I have a whole set of trigger for “awful thoughts”:
1) Stuck in traffic on my way to work
2) Too much caffeine in my bloodstream
4) Too much running/over training
5) Republicans making their opinions known
and the mother of all triggers:
6) Low blood sugar.
Any of these ring a bell?
i’ve been working on my own list for the last couple of days and here’s what i’ve come up with…
- Other people’s anger
- Being alone
- Euchre on my cell phone/tablet
- Sunday afternoon
- Drunk people in AA meetings
- One on one conversations with people
- Computer problems / broken electronics
The next step is to figure out what it is about these things that trigger me, so i can diffuse them.
Some of you readers have been kind enough to remark on the honesty i display in some of my blog posts, and for that i thank you.
It’s a little self serving of me to take any credit, however, because all i’m doing in being honest is following one of the basic tenets of the program. i’m just “developing a manner of living which requires rigorous honesty” [from "Chapter 5: How It Works" of the Alcoholics Anonymous Big Book, page 58].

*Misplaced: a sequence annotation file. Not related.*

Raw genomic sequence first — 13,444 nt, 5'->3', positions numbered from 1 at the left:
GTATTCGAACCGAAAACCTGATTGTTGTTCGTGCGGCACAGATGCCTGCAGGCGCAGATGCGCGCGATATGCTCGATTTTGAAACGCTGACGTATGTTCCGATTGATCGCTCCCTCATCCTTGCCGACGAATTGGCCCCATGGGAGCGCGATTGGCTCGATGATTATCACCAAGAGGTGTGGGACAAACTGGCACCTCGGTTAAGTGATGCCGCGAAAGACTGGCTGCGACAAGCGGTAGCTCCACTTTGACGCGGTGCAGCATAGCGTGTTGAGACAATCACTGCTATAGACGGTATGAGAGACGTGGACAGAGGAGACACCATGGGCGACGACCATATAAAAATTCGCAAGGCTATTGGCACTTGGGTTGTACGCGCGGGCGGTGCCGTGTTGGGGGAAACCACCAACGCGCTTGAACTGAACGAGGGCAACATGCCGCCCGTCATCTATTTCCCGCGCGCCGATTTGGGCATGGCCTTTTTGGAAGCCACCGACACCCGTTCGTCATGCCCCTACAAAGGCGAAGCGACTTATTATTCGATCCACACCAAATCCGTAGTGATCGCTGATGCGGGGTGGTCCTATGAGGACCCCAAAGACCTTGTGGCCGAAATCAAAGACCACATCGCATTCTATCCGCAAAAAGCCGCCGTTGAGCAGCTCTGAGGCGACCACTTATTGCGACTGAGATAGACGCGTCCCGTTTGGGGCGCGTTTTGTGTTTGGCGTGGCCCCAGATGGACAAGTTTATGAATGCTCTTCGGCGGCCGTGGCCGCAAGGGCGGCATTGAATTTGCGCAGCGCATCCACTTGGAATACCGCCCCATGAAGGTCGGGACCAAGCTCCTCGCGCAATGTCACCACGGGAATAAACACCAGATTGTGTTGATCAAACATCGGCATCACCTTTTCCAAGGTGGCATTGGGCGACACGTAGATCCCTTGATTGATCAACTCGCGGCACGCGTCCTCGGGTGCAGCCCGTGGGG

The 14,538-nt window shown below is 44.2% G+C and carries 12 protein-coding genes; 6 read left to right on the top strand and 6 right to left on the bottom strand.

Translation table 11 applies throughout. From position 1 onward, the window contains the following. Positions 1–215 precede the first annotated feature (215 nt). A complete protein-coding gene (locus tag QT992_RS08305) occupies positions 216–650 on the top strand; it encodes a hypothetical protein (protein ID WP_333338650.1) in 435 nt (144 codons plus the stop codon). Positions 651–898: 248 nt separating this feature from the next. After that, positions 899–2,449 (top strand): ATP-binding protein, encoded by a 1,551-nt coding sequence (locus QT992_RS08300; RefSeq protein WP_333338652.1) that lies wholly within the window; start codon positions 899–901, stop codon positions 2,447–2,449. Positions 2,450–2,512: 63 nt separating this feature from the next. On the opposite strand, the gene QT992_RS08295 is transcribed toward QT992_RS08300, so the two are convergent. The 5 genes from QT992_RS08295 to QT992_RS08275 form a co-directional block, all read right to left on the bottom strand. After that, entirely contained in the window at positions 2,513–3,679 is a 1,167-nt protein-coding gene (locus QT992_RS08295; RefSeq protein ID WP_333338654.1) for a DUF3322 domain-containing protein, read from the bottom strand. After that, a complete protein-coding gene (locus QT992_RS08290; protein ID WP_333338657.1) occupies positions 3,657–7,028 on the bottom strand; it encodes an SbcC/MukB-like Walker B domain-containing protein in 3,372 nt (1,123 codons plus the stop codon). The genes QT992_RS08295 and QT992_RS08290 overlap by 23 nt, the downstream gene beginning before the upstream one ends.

Rigorous Honesty means being so honest i don’t even lie to myself. This is the most difficult kind of honesty to foster because often my brain doesn’t share the secret when it plays tricks on me.
There’s an expression my sponsor told me before doing Step 5 of the Twelve Steps (“Admitted to God, ourselves, and to another human being the exact nature of our wrongs.”):
You’re only as sober as your secrets.
Now, i don’t have to tell you guys all my deep dark secrets, but what i do decide to post here has to pass the truth test. “Rigorous honesty” means knowing that whatever i let slide will slide back on top of me one day.